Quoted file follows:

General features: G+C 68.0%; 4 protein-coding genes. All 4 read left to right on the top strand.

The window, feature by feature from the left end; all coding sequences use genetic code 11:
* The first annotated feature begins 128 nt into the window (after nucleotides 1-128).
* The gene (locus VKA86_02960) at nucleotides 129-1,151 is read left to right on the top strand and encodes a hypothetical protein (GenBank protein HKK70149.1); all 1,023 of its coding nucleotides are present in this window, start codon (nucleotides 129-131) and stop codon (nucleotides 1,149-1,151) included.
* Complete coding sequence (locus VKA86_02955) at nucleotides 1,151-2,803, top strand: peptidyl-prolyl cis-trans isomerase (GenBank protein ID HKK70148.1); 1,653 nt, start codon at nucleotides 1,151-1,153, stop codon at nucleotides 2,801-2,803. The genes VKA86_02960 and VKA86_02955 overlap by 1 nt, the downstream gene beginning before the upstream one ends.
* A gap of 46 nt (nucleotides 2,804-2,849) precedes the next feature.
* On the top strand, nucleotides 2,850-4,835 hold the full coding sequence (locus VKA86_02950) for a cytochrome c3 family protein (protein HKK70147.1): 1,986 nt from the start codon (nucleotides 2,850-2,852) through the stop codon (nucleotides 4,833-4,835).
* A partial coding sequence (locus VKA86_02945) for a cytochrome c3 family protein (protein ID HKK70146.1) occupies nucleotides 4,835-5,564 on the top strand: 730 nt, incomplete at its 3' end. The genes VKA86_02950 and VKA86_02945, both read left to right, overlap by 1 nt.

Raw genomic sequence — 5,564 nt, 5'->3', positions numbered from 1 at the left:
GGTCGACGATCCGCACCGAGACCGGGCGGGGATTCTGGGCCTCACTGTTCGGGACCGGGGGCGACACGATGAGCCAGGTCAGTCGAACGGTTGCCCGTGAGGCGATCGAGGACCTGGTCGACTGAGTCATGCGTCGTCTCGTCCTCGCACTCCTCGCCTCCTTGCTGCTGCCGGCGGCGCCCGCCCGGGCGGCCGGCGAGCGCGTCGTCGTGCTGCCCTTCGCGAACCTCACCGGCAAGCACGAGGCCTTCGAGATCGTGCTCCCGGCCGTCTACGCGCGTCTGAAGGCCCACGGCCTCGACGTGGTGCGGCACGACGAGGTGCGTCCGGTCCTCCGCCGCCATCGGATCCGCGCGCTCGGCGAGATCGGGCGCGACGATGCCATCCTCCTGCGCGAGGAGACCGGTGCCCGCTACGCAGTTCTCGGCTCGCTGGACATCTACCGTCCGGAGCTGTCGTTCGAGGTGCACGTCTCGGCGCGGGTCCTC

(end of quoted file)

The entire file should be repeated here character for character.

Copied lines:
General features: G+C 68.0%; 4 protein-coding genes. All 4 read left to right on the top strand.

The window, feature by feature from the left end; all coding sequences use genetic code 11:
* The first annotated feature begins 128 nt into the window (after nucleotides 1-128).
* The gene (locus VKA86_02960) at nucleotides 129-1,151 is read left to right on the top strand and encodes a hypothetical protein (GenBank protein HKK70149.1); all 1,023 of its coding nucleotides are present in this window, start codon (nucleotides 129-131) and stop codon (nucleotides 1,149-1,151) included.
* Complete coding sequence (locus VKA86_02955) at nucleotides 1,151-2,803, top strand: peptidyl-prolyl cis-trans isomerase (GenBank protein ID HKK70148.1); 1,653 nt, start codon at nucleotides 1,151-1,153, stop codon at nucleotides 2,801-2,803. The genes VKA86_02960 and VKA86_02955 overlap by 1 nt, the downstream gene beginning before the upstream one ends.
* A gap of 46 nt (nucleotides 2,804-2,849) precedes the next feature.
* On the top strand, nucleotides 2,850-4,835 hold the full coding sequence (locus VKA86_02950) for a cytochrome c3 family protein (protein HKK70147.1): 1,986 nt from the start codon (nucleotides 2,850-2,852) through the stop codon (nucleotides 4,833-4,835).
* A partial coding sequence (locus VKA86_02945) for a cytochrome c3 family protein (protein ID HKK70146.1) occupies nucleotides 4,835-5,564 on the top strand: 730 nt, incomplete at its 3' end. The genes VKA86_02950 and VKA86_02945, both read left to right, overlap by 1 nt.

Raw genomic sequence — 5,564 nt, 5'->3', positions numbered from 1 at the left:
GGTCGACGATCCGCACCGAGACCGGGCGGGGATTCTGGGCCTCACTGTTCGGGACCGGGGGCGACACGATGAGCCAGGTCAGTCGAACGGTTGCCCGTGAGGCGATCGAGGACCTGGTCGACTGAGTCATGCGTCGTCTCGTCCTCGCACTCCTCGCCTCCTTGCTGCTGCCGGCGGCGCCCGCCCGGGCGGCCGGCGAGCGCGTCGTCGTGCTGCCCTTCGCGAACCTCACCGGCAAGCACGAGGCCTTCGAGATCGTGCTCCCGGCCGTCTACGCGCGTCTGAAGGCCCACGGCCTCGACGTGGTGCGGCACGACGAGGTGCGTCCGGTCCTCCGCCGCCATCGGATCCGCGCGCTCGGCGAGATCGGGCGCGACGATGCCATCCTCCTGCGCGAGGAGACCGGTGCCCGCTACGCAGTTCTCGGCTCGCTGGACATCTACCGTCCGGAGCTGTCGTTCGAGGTGCACGTCTCGGCGCGGGTCCTC